• Email phishing: Email phishing is the most common type of phishing attack, where scammers send emails that appear to be from a legitimate source, such as banks or government agencies. These emails usually contain a link to a fake website that looks like the real one, where the victim is prompted to enter sensitive information.
  • Spear phishing: Spear phishing is a targeted type of phishing attack. Attackers gather information about the victim, such as their name or business, to personalize the attack. The email appears to be from someone the victim knows, such as a colleague or manager, making it more likely that the victim will respond.
  • Whaling: Whaling is a type of spear phishing that targets high-level executives or upper management. The phishing email is personalized and crafted to appear as an important message from a C-level executive, such as the CEO or CFO, urging the target to take immediate action.
  • Smishing: Smishing is a type of phishing attack that uses SMS or text messages. The message contains a link or phone number that the victim is encouraged to call or click, which leads to a fake website where sensitive information is collected.
  • Vishing: Vishing, or voice phishing, is a type of phishing attack that takes place over the phone. The attacker pretends to be someone from a trustworthy organization, such as a bank or tech support, and tries to trick the victim into revealing personal information.

Phone Scams

the different type of phone scams to be aware ofPhone scams are a type of social engineering scam that occurs over the phone. The fraudster may contact an individual and pretend to be someone they are not, such as a bank officer or a government representative, in order to gain their trust and access to their sensitive information. Phone scams can have many variations, but some of the most common types include:

  • Impersonation scams: The fraudster calls the victim and poses as an employee from a bank or a government agency. They will often provide a fake name, ID and badge number to appear trustworthy. They’ll then ask for sensitive information, such as personal identification details, bank account numbers, or Social Security numbers.
  • Tech support scams: The fraudster poses as a technical support agent from a well-known company, such as Microsoft or Apple. They claim that the victim’s computer has a virus or other issue, and they need remote access to the computer to fix the problem. In reality, the fraudster is installing malware on the victim’s computer to collect sensitive information.
  • Prize scams: The fraudster calls the victim and tells them that they have won a prize or a lottery. The victim is then asked to provide personal information or to pay fees in order to receive their prize. In reality, there is no prize, and the fraudster is trying to obtain the victim’s personal information or money.
  • Advanced Voice Recording Technology: Scammers are using advanced voice recording technology to initiate calls to gather an individual’s voice recording to use it later to call the victim’s friends and family members to scam them into sending money. The scammers pretend to be a bank or government agency representative and ask for personal information, threaten legal action for unpaid debts or pretend to be a family member or friend in distress. This is all done by a thief using a voice clone. To protect oneself from this scam, individuals must be cautious and suspicious of unsolicited calls, avoid disclosing personal information over the phone, and verify the identity and legitimacy of the caller before transferring any money.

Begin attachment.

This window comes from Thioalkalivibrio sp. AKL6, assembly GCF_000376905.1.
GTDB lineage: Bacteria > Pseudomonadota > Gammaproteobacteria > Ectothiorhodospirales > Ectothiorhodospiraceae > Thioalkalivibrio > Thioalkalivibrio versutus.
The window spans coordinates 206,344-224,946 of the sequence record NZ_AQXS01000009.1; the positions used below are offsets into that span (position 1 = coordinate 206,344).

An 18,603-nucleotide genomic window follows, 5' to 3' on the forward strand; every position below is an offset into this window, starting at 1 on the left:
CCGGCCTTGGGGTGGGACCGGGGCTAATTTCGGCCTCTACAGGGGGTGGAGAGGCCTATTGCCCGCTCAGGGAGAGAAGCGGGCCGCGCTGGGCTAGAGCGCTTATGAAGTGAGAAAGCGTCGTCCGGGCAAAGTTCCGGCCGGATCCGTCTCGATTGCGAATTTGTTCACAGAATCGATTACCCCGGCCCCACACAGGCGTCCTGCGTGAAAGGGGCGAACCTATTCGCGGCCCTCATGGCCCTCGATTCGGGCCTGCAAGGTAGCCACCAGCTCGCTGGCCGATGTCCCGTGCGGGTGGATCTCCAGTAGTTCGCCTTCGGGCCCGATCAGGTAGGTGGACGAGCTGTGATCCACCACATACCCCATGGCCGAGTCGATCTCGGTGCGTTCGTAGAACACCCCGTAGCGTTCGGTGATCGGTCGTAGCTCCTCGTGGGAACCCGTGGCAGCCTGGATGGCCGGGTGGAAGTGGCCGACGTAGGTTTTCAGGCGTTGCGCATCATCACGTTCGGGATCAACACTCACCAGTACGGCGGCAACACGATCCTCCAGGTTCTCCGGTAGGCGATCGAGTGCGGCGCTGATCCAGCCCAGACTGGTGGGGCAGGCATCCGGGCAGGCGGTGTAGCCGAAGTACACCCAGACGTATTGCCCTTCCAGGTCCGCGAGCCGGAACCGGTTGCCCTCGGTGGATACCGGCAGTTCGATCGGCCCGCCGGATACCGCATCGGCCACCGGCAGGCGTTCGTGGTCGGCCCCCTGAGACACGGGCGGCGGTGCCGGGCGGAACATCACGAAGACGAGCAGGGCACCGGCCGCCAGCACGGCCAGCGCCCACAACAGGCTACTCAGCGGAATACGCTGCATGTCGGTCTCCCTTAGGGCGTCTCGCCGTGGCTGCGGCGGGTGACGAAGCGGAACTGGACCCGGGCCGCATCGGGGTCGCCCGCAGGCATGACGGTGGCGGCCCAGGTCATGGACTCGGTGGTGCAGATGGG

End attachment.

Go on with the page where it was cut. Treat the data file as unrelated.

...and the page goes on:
Pretexting

Pretexting is where a person poses as a trusted source to obtain sensitive information, such as account numbers or passwords. This usually takes place over the phone, where the attacker pretends to be from a seemingly legitimate company and tries to trick the user into revealing the information.

Baiting

Baiting involves offering something desirable to lure in the victim, such as a free software or movie download. The content usually contains malware, which can be used to steal sensitive data.

AI is utilized for social engineering by enabling fraudsters to generate targeted and personalized phishing emails and messages that are more convincing to the intended victims. AI algorithms can use machine learning and natural language processing techniques to analyze vast amounts of data, such as social media profiles, online purchasing history, and other personal information, to create a detailed profile of the victim. Based on this profile, the AI can generate a tailored message designed to elicit a specific response, such as revealing sensitive information or downloading a malware-infected attachment. AI can also automate these messages, allowing fraudsters to target thousands of potential victims at once.

Furthermore, AI makes it easier to impersonate trusted sources, such as a bank or a reputable organization, by mimicking their voice or communication style. This personalized and realistic approach makes social engineering attacks more successful, making it harder to detect and prevent these types of attacks.

The Dangers of AI-Powered Fraud